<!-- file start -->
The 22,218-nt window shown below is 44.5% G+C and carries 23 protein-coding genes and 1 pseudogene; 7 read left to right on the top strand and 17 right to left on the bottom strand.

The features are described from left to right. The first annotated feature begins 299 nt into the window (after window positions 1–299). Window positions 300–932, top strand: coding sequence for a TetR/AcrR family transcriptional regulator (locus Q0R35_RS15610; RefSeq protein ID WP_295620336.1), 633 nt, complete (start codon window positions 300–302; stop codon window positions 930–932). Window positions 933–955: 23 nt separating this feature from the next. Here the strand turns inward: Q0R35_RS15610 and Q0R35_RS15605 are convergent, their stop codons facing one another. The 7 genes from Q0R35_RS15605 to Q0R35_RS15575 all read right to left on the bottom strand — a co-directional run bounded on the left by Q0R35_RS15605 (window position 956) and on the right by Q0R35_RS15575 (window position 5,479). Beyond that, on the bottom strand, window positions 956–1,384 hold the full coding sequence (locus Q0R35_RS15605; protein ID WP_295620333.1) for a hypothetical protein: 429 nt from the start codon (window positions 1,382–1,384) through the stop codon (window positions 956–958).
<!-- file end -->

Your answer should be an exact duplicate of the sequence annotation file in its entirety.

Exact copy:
The 22,218-nt window shown below is 44.5% G+C and carries 23 protein-coding genes and 1 pseudogene; 7 read left to right on the top strand and 17 right to left on the bottom strand.

The features are described from left to right. The first annotated feature begins 299 nt into the window (after window positions 1–299). Window positions 300–932, top strand: coding sequence for a TetR/AcrR family transcriptional regulator (locus Q0R35_RS15610; RefSeq protein ID WP_295620336.1), 633 nt, complete (start codon window positions 300–302; stop codon window positions 930–932). Window positions 933–955: 23 nt separating this feature from the next. Here the strand turns inward: Q0R35_RS15610 and Q0R35_RS15605 are convergent, their stop codons facing one another. The 7 genes from Q0R35_RS15605 to Q0R35_RS15575 all read right to left on the bottom strand — a co-directional run bounded on the left by Q0R35_RS15605 (window position 956) and on the right by Q0R35_RS15575 (window position 5,479). Beyond that, on the bottom strand, window positions 956–1,384 hold the full coding sequence (locus Q0R35_RS15605; protein ID WP_295620333.1) for a hypothetical protein: 429 nt from the start codon (window positions 1,382–1,384) through the stop codon (window positions 956–958).